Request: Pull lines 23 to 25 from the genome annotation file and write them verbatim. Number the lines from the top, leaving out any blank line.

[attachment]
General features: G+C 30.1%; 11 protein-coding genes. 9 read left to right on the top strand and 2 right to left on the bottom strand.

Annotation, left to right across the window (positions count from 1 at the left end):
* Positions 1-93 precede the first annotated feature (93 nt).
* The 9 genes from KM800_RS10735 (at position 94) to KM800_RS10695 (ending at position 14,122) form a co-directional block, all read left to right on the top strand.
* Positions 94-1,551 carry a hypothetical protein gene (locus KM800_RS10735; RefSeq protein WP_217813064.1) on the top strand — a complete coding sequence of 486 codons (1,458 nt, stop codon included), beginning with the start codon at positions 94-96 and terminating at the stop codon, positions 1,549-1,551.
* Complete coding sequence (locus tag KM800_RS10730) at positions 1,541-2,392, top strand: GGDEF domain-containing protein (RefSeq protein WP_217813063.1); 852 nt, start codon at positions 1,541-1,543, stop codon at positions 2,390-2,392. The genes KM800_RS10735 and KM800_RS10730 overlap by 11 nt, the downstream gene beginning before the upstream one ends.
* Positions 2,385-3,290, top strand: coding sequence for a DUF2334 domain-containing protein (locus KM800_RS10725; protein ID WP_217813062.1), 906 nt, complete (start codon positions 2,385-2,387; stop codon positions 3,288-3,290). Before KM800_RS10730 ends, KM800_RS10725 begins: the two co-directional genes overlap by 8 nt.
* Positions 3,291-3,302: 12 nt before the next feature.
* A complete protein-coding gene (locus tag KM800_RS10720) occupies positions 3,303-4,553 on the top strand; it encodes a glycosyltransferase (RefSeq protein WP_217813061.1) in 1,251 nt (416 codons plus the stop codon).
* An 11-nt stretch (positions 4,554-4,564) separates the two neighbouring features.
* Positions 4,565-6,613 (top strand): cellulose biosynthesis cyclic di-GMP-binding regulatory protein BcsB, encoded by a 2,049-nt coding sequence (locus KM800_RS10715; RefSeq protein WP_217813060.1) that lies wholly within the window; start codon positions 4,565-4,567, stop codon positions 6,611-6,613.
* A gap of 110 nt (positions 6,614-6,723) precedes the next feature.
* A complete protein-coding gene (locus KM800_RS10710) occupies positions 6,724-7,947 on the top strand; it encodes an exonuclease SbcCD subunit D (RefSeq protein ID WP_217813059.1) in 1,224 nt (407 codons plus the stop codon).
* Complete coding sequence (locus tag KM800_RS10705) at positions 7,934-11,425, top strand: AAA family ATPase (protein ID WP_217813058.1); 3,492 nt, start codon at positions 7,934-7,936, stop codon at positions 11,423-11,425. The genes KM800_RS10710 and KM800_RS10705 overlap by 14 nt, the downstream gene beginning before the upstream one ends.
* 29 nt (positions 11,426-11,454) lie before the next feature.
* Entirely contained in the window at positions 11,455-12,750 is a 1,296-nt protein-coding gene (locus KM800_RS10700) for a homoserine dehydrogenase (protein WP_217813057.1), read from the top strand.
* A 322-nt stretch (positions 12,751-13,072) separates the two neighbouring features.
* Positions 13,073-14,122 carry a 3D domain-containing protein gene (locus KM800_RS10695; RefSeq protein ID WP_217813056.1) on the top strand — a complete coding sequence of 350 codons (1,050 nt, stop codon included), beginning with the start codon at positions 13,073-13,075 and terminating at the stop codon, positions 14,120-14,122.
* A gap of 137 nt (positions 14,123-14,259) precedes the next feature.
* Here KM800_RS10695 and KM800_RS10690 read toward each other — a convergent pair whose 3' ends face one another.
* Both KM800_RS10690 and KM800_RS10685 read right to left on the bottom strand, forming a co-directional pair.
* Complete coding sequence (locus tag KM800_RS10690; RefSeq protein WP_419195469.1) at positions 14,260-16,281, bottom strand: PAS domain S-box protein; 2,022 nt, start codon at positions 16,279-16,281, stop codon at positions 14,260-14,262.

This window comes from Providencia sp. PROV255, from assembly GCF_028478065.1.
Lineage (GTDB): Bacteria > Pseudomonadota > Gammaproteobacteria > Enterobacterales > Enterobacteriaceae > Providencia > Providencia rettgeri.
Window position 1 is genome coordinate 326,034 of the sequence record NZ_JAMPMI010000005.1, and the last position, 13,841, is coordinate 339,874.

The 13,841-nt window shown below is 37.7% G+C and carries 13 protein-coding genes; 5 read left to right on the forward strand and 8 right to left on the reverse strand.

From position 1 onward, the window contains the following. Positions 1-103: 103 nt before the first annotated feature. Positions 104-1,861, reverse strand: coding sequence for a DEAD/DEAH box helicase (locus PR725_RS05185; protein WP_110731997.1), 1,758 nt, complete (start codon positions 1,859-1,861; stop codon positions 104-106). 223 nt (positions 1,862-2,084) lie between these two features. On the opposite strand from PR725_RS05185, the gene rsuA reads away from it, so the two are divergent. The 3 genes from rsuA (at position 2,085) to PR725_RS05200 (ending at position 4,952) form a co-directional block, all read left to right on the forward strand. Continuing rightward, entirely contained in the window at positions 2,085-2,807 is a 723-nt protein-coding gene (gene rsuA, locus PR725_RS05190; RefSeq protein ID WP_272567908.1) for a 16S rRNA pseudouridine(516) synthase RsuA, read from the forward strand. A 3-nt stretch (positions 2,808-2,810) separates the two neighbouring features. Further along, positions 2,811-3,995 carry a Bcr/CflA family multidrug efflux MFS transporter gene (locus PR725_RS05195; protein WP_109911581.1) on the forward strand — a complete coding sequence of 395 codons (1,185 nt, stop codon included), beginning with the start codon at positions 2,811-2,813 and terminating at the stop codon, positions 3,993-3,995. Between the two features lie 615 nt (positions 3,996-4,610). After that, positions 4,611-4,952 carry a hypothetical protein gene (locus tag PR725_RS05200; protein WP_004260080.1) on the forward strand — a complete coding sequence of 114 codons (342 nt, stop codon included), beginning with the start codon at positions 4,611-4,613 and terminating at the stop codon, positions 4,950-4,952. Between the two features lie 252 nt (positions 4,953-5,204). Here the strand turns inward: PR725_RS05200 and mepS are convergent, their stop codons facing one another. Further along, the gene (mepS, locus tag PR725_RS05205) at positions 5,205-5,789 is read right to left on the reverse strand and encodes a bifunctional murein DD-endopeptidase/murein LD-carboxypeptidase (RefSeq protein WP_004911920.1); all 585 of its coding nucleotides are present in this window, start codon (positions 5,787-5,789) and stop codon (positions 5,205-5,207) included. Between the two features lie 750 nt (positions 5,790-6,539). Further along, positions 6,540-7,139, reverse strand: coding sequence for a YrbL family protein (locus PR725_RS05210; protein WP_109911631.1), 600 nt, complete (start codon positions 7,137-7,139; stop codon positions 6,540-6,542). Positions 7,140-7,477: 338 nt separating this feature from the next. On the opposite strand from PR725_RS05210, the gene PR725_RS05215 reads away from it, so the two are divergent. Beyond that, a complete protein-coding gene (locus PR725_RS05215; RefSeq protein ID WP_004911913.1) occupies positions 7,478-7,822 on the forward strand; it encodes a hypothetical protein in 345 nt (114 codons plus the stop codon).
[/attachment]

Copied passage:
This window comes from Providencia sp. PROV255, from assembly GCF_028478065.1.
Lineage (GTDB): Bacteria > Pseudomonadota > Gammaproteobacteria > Enterobacterales > Enterobacteriaceae > Providencia > Providencia rettgeri.
Window position 1 is genome coordinate 326,034 of the sequence record NZ_JAMPMI010000005.1, and the last position, 13,841, is coordinate 339,874.